Whild v GE Mortgage Solutions [2012] VSC 322

The lender won and obtained an order for possession and now sought its costs.

The judge noted that costs should ordinarily reflect the contract between the lender and borrower (which normally grants the lender its costs on an indemnity basis) however this can be overruled by the judge in the circumstances of the case.

If the parties have agreed the basis of taxation it would, I think, be an improper exercise of the court’s discretion to direct the taxation on some other basis, unless satisfied that there had been some conduct on the part of the mortgagee disentitling him to costs or to costs on the agreed basis.

There was nothing unusual about this case so the court found that the general rule that costs follow the event should apply and permitted  the lender to recover all reasonable enforcement costs on a solicitor and client basis under the terms of the mortgage.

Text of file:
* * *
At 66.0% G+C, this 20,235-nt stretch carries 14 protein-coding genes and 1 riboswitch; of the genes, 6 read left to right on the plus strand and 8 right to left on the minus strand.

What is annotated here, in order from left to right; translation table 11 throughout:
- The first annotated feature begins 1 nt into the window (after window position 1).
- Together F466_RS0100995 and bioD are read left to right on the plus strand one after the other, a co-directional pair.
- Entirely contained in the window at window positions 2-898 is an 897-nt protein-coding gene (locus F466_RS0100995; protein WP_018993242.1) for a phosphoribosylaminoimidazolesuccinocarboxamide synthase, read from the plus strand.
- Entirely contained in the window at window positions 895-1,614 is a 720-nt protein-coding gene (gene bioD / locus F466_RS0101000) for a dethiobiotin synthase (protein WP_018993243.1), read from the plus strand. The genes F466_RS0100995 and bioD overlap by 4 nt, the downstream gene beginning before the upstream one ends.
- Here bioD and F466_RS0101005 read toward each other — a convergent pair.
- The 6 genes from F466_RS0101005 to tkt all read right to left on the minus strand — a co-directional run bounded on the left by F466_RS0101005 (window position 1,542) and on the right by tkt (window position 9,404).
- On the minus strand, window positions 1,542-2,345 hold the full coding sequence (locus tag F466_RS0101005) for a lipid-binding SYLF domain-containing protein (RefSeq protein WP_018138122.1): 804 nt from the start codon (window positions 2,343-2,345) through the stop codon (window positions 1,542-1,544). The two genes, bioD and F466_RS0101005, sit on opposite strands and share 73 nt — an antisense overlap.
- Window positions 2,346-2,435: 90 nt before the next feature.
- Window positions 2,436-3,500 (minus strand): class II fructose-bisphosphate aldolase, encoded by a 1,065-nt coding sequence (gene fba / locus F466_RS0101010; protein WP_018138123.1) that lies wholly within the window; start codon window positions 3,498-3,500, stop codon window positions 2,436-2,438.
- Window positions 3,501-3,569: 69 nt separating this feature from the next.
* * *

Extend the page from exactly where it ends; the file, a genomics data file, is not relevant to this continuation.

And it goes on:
The judge also made an interesting comment unnecessary for the case before him but useful to lenders:

A mortgagee is not to be deprived of a contractual right to add costs to the security merely by reason of an order for payment of costs made without reference to the mortgagee’s contractual rights (and so without any adjudication as to whether or not the mortgagee should be deprived of those costs).

What this means is that if the “usual order as to costs” is made (which is usually done with a default judgement) then the lender can still deduct its full legal costs from the sale proceeds of the security.

Contact Bransgroves if you want the costs provisions of your security documents reviewed.

Click here to read the full judgment.

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